Connectivity in the studio
I'm interested to know how devices in the studio (cameras,
broadcast-decks, monitors) all hook together and if there
is a need for that to evolve.
I believe the best technology today, is a video hub/switch
to which all devices plug-in. Static "links" are then
established through software settings on the hub/switch.
Is that flexible enough?
Is there a need for studio devices to dynamically connect
to any other device in the studio without user intervention
(ie, similar to an IP network.)? Such a standard is being
defined in IEEE, but not sure if it has much utility in
I'm interested to hear your thoughts.
[Faisal Haq] "I'm interested to know how devices in the studio (cameras,
broadcast-decks, monitors) all hook together"
Routing Switcher here.
There are only two ways to do this. Nothing has changed in decades (other than the evolution from analog video to SD SDI video to HD-SDI video). You either use PATCH BAYS or Routing Switchers.
The least expensive way to do this is with patch bays (audio bays, video bays, RS422 bays). Manufacturers of these products include ADC, Trompeter, Canare, Switchcraft, Bittree, AVP, and countless others. Even when routing switchers are used, it is always advised to use patch bays as well (cameras, VTR's, etc. normalling thru the patch bays into your router) because the router can die.
Historically routing switchers were expensive. As new manufacturers got into the routing business, the prices have dropped dramatically. These companies include Kramer Electronics, Sigma Electronics, Sierra Video Systems, and others (for less expensive routers). However, because of the need for multiple types of video (analog composite, analog component, SDI, HD-SDI), and different types of audio (analog audio, AES audio), and RS422 VTR control, multi format routers from even these cheap companies has still been very expensive.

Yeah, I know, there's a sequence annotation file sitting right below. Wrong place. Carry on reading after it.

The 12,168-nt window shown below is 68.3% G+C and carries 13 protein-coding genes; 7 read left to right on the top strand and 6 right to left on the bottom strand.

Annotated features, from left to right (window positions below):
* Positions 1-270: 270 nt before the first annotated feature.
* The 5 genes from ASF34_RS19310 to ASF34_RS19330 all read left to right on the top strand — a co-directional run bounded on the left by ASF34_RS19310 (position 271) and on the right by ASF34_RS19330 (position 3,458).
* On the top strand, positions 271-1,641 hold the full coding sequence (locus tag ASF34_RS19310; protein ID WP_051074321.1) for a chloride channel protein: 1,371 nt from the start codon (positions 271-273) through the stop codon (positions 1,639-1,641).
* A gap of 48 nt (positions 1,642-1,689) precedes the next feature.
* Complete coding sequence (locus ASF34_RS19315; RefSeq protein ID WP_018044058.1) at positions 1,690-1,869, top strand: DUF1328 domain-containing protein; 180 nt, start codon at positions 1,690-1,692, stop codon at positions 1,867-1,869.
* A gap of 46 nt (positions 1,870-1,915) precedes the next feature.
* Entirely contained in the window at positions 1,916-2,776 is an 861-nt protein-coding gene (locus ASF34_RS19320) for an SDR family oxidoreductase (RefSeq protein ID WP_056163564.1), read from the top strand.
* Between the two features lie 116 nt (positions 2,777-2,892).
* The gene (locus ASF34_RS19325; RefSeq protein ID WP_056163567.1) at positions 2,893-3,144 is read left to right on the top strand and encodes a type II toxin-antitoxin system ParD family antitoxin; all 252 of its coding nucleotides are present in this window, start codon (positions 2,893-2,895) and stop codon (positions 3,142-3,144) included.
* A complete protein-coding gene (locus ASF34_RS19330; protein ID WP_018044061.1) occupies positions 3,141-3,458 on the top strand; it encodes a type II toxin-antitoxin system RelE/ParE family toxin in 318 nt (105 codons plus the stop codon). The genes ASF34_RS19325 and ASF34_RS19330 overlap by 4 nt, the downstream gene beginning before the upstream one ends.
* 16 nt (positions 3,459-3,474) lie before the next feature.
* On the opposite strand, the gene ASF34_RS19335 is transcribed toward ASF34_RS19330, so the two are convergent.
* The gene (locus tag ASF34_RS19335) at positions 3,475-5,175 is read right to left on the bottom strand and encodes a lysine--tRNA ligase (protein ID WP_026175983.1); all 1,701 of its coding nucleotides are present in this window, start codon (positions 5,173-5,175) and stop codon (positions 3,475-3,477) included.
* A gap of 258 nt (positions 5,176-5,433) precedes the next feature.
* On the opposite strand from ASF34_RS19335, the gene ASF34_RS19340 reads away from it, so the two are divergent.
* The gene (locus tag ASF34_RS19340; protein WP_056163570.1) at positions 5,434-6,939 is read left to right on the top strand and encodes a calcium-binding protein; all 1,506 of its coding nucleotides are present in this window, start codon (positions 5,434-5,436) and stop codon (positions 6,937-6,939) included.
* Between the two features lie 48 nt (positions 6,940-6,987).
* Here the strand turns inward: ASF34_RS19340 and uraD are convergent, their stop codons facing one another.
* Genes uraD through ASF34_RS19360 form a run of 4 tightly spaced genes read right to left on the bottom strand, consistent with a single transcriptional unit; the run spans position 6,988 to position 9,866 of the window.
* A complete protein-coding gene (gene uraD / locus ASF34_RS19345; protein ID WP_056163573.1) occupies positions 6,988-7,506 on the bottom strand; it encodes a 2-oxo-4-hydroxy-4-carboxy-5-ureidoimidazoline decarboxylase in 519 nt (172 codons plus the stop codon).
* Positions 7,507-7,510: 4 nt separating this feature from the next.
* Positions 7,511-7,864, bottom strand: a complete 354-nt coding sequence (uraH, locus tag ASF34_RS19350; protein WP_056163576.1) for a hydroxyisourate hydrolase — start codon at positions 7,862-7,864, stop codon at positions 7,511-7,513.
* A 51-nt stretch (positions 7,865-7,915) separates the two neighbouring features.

At NAB 2008, a radical new product was introduced by Blackmagic Design. It is the 72x144 crosspoint SDI/HD-SDI router with integrated RS422 control. This router, at $14,995, is the lowest price router in the history of routing switchers for this size. In the past Blackmagic had a 12x24 router for $4995, but this was considered too small by many facilities with multiple rooms. With the release of the new massive 72x144 VideoHub from Blackmagic, this is a new era in routing switcher technology. Of course, the only downfall is that this is not a multi level router, which means that if you have analog component or analog composite sources, with analog audio, this must be converted to SDI or HD-SDI with external converters. Blackmagic released an inexpensive series of A/D D/A converters for $495 each, but if you have 20 devices that need conversion, this adds up quickly.
With that said, $499 for a video patch bay is cheaper than any router.
Thanks, Bob, Matte.
I guess the added flexibility of a routing-switcher isn't
always enough to justify its cost. It'll be interesting to
see how the Videohub takes off.
In time these routing-switchers can get even more sophisticated
(web-enabled control/monitoring, access policies, network-mounted
storage, etc.) Do you think these capabilities would be of
interest in a studio?
I don't understand your question.
I build facilities, and deal with clients that have no money.